For kneeing Penguins forward Connor Sheary, Tom Wilson of the Washington Capitals received a very specific fine of $2,403.67, the maximum fine allowable under the CBA. To me, NHL Player Safety is so random with everything else it decides I’m surprised the maximum fine isn’t listed as “just give us whatever you have in your pocket right now. 20.00, 1,500.00. It doesn’t matter. At least we can say we did something.”


Wilson defended his knee by saying “You’re finishing checks hard and up until this one, I’ve been completely off the books. I’ve hit very hard, but very legal, so I’m not going to change the way I play. I’ve got to trust my instincts. That’s just the real unfortunate kind of circumstance; I don’t even intend to really hit him there, I’m trying to kind of bluff hit him and our legs get tangled up. I had no intention of going knee on knee. You ask any player, if I’m going in there planning to go knee-on-knee, there’s a 50-50 chance it’s gonna be my knee that blows up.”

His explanation of a bluff hit is hard to believe because if you’re not going to hit someone, you usually just shrug your arms and shoulders at a guy. Instead he intentionally changed his path of travel and went out of his way to line himself up with Sheary, and made no attempt to get out of the way when it was clear Sheary wasn’t budging.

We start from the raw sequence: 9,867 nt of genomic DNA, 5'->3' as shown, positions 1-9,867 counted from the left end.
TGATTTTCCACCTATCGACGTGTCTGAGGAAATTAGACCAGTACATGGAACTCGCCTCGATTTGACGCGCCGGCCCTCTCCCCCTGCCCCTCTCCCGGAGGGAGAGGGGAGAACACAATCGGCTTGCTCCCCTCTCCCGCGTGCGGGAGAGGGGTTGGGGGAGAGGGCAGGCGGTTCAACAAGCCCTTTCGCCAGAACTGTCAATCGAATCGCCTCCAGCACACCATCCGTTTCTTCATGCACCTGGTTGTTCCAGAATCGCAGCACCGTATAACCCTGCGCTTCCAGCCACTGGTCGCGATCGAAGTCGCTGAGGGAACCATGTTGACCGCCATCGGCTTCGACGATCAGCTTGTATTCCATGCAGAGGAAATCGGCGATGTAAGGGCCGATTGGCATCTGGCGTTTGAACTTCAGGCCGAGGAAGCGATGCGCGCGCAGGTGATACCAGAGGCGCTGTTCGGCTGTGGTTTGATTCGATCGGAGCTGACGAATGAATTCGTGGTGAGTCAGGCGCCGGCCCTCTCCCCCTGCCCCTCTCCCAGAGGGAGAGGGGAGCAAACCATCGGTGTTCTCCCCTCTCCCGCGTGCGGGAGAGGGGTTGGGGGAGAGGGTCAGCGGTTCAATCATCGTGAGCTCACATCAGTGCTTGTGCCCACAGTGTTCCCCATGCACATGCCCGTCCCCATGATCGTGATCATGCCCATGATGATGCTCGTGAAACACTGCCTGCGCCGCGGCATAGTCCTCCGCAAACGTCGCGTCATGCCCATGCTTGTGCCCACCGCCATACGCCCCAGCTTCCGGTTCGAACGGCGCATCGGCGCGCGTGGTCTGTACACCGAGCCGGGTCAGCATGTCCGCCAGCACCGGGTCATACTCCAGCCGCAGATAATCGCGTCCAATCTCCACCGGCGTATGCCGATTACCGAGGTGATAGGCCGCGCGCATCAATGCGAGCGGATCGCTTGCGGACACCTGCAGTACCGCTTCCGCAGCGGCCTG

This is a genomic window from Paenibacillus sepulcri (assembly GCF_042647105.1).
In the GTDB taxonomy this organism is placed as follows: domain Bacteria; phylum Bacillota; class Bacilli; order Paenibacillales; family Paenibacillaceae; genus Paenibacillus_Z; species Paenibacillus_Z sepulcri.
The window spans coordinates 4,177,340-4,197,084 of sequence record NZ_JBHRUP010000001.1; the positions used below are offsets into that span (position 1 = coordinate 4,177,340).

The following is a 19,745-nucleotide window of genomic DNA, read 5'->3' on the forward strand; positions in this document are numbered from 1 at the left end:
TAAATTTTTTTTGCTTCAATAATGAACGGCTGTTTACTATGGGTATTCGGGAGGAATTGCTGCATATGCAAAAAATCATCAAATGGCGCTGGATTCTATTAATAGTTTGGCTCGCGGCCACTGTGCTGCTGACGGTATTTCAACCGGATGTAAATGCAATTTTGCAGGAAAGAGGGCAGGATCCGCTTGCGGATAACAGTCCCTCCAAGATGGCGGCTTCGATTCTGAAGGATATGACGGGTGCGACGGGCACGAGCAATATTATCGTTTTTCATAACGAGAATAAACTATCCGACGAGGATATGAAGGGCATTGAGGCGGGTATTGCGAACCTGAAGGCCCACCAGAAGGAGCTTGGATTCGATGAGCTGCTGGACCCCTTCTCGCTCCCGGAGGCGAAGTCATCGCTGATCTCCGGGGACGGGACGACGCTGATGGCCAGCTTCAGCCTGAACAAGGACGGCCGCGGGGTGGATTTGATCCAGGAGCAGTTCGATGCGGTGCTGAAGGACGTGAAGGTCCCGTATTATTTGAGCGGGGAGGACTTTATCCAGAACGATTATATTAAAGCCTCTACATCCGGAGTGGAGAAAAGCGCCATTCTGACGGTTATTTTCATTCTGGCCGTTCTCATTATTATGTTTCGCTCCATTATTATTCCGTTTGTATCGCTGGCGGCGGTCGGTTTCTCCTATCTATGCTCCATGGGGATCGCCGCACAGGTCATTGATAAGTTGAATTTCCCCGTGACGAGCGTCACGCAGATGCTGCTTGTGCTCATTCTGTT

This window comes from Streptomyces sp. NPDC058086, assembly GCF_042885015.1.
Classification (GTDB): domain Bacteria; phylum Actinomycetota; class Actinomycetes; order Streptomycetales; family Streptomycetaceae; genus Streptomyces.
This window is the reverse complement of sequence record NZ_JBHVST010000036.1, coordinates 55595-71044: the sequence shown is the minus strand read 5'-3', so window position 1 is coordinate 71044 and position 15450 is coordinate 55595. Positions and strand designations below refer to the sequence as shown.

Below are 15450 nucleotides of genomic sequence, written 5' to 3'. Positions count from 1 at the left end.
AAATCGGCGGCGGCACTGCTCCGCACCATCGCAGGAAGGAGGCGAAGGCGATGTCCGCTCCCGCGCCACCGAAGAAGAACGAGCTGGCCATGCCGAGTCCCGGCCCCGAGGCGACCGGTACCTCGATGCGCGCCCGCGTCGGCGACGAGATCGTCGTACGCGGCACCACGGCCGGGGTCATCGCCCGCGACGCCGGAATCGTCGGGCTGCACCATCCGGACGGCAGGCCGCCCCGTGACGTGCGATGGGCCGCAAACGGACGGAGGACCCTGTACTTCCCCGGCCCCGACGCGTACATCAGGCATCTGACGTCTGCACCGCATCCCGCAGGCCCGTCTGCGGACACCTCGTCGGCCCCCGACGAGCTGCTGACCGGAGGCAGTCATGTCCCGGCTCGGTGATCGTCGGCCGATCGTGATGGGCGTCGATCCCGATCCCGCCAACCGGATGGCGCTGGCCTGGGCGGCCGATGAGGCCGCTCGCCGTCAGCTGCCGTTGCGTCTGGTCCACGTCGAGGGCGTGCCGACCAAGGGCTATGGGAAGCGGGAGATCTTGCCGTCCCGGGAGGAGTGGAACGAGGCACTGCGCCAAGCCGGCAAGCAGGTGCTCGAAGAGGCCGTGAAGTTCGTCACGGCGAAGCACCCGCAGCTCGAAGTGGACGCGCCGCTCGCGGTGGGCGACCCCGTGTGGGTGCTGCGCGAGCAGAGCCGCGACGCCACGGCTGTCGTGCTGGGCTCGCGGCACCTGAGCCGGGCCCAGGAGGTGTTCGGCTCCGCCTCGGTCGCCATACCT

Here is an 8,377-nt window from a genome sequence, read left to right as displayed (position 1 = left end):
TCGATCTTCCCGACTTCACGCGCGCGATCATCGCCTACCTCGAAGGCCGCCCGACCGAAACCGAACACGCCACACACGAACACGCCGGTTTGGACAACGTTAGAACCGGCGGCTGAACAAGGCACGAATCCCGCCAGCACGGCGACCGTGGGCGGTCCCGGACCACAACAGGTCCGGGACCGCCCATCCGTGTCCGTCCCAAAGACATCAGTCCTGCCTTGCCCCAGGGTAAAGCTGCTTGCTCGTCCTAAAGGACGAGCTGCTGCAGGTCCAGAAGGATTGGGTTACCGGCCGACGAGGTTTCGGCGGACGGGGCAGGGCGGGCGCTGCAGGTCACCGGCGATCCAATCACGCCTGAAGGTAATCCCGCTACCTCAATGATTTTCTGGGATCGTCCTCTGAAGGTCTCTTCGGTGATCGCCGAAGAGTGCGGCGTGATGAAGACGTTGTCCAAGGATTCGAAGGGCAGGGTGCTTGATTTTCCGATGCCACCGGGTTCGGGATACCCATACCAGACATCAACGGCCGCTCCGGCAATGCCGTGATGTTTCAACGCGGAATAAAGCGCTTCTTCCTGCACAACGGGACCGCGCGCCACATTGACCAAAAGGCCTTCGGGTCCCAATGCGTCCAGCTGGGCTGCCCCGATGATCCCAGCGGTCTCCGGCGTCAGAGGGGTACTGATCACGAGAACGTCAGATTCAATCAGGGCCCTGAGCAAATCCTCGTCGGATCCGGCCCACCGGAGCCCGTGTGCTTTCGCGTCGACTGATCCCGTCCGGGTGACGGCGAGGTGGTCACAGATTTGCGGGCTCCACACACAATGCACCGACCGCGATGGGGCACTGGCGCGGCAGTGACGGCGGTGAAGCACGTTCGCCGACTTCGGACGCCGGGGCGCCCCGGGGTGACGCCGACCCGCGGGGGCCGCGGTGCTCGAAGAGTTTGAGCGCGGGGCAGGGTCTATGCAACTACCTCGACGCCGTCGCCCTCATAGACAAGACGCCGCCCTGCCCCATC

Even if he’s telling the truth and he didn’t intend to go knee on knee, with the action of changing his positioning he intentionally caused a dangerous collision with an ineligible player who was stationary, vulnerable, and not in a position to defend himself.

Sheary didn’t get hurt, and there was no penalty called on the play. I’ll say it again though: injury should have nothing to do with suspension because the suspension should be for intent and/or what type of action Player Safety wants eliminated from the game. Also, whether a penalty was called or not should have nothing to do with suspension because Player Safety shouldn’t be in the business of handing out appropriate punishment for a crime. That’s that the rule book is for. Player Safety should be in the business of handing out appropriate punishment to discourage repeat offenses based on what they want to eliminate from the game the most.

A 2,500 fine is sending the message that intentionally causing a dangerous collision is not that big a deal as long as no damage is done, so take as many tries as you please until you really hurt someone.